The synthetic test of the memory bandwidth does not surprise us. Both the Pentium and the 8-core 5960X show gigantic improvements when doubling the amount of channels. However, in most cases the performance gains are lower than the maximum possible improvement: we only see a consistent increase of 100% when writing. The increased bandwidth does translate to a near 100% performance increase for the Pentium, however the same cannot be said for the 5960X, as we only see an 80% increase here. Lastly we duplicate, or 'Copy', the memory, where we see a bandwidth increase of 80% on the Pentium and 90% on the 5960X. The effect of the slightly faster memory we used with the Pentium can also be seen clearly: the write speed of the Pentium has increased about as much as the difference between 2133 and 2400 MHz. The used platform does not seem to make a difference.
|Intel Pentium G4620||Single channel||Dual channel||Improvement|
|AIDA64 Memory - Read||18,068 MB/s||35,152 MB/s||94.6%|
|AIDA64 Memory - Write||18,120 MB/s||36,307 MB/s||100.4%|
|AIDA64 Memory - Copy||17,572 MB/s||31,620 MB/s||79.9%|
|TechArp x264 (pass 1)||38.4 fps||40.8 fps||6.4%|
|TechArp x264 (pass 2)||9.0 fps||9.1 fps||1.9%|
|Cinebench 15 multi-threaded||397||403||1.5%|
|WinRAR packing 10GB||12:29||10:52||14.9%|
We can now confirm that bandwidth does indeed increase tremendously when using multiple channels, however what does this mean in practice? It turns out that this is different per CPU. The x264 encoder for example is a bit faster on the Pentium when the processor uses dual channel memory. The difference in Pass 2 might be very small, however considering the consistency of this benchmark, we'd say that it will be a bit faster here. We see the same thing with the 5960X, however the differences are much smaller - so small in fact that we can't separate them from margin of error. Nevertheless it's not far-fetched to say that quad channel makes this processor a bit faster.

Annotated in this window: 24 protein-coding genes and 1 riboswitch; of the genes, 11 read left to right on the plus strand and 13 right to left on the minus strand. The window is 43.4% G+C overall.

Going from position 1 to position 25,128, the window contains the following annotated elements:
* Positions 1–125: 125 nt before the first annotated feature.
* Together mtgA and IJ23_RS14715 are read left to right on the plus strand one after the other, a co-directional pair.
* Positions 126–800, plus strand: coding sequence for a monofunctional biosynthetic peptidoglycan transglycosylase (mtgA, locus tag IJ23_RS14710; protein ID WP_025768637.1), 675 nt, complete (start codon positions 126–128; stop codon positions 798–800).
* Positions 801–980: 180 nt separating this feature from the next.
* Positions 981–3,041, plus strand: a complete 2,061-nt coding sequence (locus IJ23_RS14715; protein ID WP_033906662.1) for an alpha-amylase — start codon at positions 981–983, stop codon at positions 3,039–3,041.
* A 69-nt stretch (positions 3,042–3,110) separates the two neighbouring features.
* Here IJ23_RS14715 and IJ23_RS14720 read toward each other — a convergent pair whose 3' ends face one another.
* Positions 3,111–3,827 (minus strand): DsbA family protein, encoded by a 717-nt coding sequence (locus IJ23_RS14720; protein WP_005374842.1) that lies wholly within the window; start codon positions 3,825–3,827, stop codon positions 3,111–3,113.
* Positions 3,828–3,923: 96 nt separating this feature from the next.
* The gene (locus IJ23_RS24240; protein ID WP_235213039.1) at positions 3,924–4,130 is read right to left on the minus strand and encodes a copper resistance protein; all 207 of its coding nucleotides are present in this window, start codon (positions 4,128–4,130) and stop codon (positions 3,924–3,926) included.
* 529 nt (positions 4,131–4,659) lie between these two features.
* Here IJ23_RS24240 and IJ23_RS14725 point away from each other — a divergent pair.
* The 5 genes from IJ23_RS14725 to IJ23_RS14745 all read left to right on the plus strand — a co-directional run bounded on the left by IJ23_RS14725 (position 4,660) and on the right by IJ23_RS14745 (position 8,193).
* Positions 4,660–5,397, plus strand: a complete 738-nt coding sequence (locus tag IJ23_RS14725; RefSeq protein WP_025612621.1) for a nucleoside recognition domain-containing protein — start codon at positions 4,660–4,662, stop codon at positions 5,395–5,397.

The Cinebench scores don't vary a lot in general based on the memory speed or bandwidth. Due to this reason it's often used as a baseline of the processor performance. However we did find a small performance increase of 1.5% with the Pentium, while there are no differences between dual and quad channel on the 5960X. There might be a difference when the bandwidth is very low and therefore gets a huge boost due to dual channel, while quad channel is a bit overkill.
|Intel Core i7 5960X||Dual channel||Quad channel||Improvement|
|AIDA64 Memory - Read||32,51 MB/s||57,825 MB/s||79.9%|
|AIDA64 Memory - Write||26,917 MB/s||54,220 MB/s||101.4%|
|AIDA64 Memory - Copy||28,495 MB/s||54,035 MB/s||89.6%|
|TechArp x264 (pass 1)||115.1 fps||116.8 fps||1.4%|
|TechArp x264 (pass 2)||33.1 fps||33.2 fps||0.5%|
|Cinebench 15 multi-threaded||1606||1605||-0.1%|
|WinRAR packing 10GB||2:54||2:50||2.4%|
Lastly, the WinRAR test, where we pack a 10 GB file. The Pentium G4620 gets a significant performance boost: the needed time decreases from 12:29 to 10:52. This is the biggest performance increase we've seen so far out of all applications, in fact it's no less than 15%. The performance increase on the 5960X is much lower however, only 2.4%. All in all, more channels don't necessarily translate to a performance increase in the applications we've tested. The bandwidth does increase a lot, however the actual performance increase generally is not there. If there is a difference in performance, the Pentium benefits much more than the 5960X.